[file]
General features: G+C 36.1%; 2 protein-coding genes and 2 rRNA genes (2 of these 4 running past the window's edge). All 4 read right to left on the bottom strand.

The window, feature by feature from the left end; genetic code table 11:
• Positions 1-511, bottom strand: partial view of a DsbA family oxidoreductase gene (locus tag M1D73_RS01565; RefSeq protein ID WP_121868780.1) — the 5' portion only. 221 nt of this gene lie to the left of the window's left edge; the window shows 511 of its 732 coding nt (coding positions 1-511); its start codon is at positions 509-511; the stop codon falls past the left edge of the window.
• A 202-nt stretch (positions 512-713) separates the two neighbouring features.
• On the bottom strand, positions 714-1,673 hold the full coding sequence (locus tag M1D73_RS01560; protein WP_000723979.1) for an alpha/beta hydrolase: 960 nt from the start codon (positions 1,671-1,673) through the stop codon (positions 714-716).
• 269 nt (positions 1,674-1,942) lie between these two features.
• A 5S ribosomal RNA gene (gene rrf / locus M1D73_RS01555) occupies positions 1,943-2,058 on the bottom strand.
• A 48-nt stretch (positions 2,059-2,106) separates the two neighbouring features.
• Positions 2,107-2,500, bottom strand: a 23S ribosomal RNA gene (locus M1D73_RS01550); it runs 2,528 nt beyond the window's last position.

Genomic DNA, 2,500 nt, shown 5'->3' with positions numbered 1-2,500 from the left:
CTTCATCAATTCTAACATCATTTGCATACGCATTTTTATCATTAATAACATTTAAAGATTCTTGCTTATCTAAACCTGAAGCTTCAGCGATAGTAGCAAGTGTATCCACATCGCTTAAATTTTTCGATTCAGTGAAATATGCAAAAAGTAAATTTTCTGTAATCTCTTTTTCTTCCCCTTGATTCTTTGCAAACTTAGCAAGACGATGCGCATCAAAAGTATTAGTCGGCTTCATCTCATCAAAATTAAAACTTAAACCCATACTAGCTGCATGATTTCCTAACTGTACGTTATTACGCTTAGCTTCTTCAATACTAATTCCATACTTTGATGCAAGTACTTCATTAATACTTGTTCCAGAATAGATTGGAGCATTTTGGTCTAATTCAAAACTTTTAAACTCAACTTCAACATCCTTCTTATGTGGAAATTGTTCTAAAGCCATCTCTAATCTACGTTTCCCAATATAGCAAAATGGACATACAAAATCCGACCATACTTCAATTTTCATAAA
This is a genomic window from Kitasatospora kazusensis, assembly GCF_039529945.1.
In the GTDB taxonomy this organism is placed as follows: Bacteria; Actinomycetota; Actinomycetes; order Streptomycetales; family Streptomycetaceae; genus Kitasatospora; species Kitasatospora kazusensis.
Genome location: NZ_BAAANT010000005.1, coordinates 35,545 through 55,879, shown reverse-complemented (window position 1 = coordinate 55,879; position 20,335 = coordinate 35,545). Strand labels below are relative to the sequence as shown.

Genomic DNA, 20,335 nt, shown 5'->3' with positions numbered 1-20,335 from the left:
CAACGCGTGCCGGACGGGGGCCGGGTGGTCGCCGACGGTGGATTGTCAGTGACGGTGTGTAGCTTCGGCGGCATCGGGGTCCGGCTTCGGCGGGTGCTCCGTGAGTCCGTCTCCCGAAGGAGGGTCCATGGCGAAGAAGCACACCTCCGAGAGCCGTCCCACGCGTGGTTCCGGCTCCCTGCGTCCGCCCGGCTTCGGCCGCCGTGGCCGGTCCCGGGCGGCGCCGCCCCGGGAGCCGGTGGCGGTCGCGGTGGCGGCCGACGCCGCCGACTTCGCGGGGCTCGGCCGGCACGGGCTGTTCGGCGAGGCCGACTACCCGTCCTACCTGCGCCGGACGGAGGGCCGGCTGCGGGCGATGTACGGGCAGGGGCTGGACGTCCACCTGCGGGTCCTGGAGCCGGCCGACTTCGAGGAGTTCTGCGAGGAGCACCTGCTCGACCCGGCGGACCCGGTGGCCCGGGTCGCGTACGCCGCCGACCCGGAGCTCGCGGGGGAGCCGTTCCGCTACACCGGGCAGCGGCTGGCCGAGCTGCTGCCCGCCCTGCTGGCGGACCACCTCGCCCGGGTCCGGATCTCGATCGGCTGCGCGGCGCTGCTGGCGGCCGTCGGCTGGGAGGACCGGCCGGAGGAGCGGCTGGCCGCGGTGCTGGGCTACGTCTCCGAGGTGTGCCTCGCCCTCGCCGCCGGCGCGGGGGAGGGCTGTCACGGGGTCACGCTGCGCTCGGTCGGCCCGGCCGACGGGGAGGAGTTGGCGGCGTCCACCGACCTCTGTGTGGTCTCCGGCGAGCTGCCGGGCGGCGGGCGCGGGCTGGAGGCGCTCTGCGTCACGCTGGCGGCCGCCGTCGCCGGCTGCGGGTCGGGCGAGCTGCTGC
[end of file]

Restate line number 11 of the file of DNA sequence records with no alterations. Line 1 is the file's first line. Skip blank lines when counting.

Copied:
CTTCATCAATTCTAACATCATTTGCATACGCATTTTTATCATTAATAACATTTAAAGATTCTTGCTTATCTAAACCTGAAGCTTCAGCGATAGTAGCAAGTGTATCCACATCGCTTAAATTTTTCGATTCAGTGAAATATGCAAAAAGTAAATTTTCTGTAATCTCTTTTTCTTCCCCTTGATTCTTTGCAAACTTAGCAAGACGATGCGCATCAAAAGTATTAGTCGGCTTCATCTCATCAAAATTAAAACTTAAACCCATACTAGCTGCATGATTTCCTAACTGTACGTTATTACGCTTAGCTTCTTCAATACTAATTCCATACTTTGATGCAAGTACTTCATTAATACTTGTTCCAGAATAGATTGGAGCATTTTGGTCTAATTCAAAACTTTTAAACTCAACTTCAACATCCTTCTTATGTGGAAATTGTTCTAAAGCCATCTCTAATCTACGTTTCCCAATATAGCAAAATGGACATACAAAATCCGACCATACTTCAATTTTCATAAA